Planting Your Spring Prepper Garden
Spring is in the air! That means it’s time to get your Prepper Garden up and growing full of delicious vegetables. Gardening can be intimidating at first, but it is an essential way to stay prepared with fresh and sustainable food for your family through the summer season. And with the growth in your food storage, that means less trips to the grocery store– an added bonus. So, grab your gardening gloves, a brimmed hat, and let’s dig deep on how to prepare, plant and maintain a successful garden!
You Will Need:
· An area that receives a minimum of 6 hours of sunlight each day
· Wood Planks (if building a raised garden bed– size to your discretion)
· Potting Mix
· Gardening Fork
· Gardening Spade
· Gardening Gloves
· Bulbs or Seeds of Plant
· Watering Hose or Sprinkler (make sure your hose has access to the garden)
· Mulch (optional)
· Fence (optional)
1. Begin by scoping out the best spot to build your garden. The first aspect to take into consideration is sunlight. Your garden must receive a minimum of six hours of full sunlight each day. Keep in mind trees, bushes and shadows from a house or barn. Avoid low, wet areas where the soil could stay damp or moist. Lastly, make sure your garden has easy access to a watering hose.
2. The next factor to consider is the size of your garden. What produce do you want to grow and how much? How would you like the plots organized? A 4-foot wide measure is a manageable width to start with– you can then make your garden as long as you prefer or create multiple beds. Include walkways on the edge of the plot or stones you can step on, so you don’t disturb your pieces of work.
3. Not required for a garden but preferred, is putting your garden in a raised bed. Raised garden beds lift the veggies into a bed build that makes it easier to maintain and gives your plants a larger place to flourish. And BONUS– fewer weeds will appear due to less space. You can purchase a raised bed kit or build your own. If building your own, you will need to buy planks of wood, starting at around 6 inches in width, and height is to your discretion depending on how big you would like the plot. Again, raised beds are not required when creating a garden but highly recommended.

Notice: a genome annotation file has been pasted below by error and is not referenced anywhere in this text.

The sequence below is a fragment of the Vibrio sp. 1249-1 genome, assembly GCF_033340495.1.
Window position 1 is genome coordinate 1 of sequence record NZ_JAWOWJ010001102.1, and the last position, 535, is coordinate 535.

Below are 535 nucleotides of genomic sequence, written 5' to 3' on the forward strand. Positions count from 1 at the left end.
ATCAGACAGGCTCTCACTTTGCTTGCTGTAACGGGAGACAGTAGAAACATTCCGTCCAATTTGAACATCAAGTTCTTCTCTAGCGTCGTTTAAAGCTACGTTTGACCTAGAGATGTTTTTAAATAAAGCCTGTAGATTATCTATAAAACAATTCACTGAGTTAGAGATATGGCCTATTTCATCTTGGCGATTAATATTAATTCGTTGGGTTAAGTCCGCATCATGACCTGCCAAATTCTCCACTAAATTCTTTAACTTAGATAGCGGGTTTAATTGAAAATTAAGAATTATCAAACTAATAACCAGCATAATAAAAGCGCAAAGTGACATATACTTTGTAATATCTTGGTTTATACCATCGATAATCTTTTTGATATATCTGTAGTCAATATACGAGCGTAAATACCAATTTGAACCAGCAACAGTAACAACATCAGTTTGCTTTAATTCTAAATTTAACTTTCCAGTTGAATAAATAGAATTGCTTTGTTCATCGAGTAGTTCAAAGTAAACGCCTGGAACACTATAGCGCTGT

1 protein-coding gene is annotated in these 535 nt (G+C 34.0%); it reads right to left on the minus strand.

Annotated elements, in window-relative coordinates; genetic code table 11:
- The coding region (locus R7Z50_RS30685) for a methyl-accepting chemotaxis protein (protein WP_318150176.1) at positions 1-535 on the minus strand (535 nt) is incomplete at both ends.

4. Before you begin planting or establishing the bed, break up and loosen the soil with a gardening fork, working 6 to 8 inches in depth. This will give the produce plenty of room to grow to their full potential. Be sure to remove grass, rocks and/or roots, and weed out any clumps.
5. The soil blend you put in your garden bed is the most vital element. Fill in the bed with a mix of topsoil (60%), compost or fertilizer (30%) and potting soil or any other organic material (10%). You can even include manure to give your crops a nutrient-rich environment. Mix up the dirt and spread around evenly to avoid creating layers.
1. Now that the prep is complete, it’s time for the planting. Select your veggies– what kinds do you like to eat? If it’s your first garden you can start out with some easier plants to grow such as cucumbers, tomatoes, or peppers. Be sure to check the planting dates, preferred climate and ideal conditions for each crop.
2. When contemplating placement of the plants in the bed, put the smaller plants in front and taller plants in the back, that way they will share the sunlight proportionately.
3. When planting a seedling, dig a hole about 8 inches deep using the gardening fork. Drop in one-two tablespoons of compost or fertilizer– this will set up the depth of the hole for the roots. Blend together. Place the plant into the hole ensuring the root meets the bottom. Fill in the hole with the excess dirt around. Pat the dirt around the plant to hold in firmly.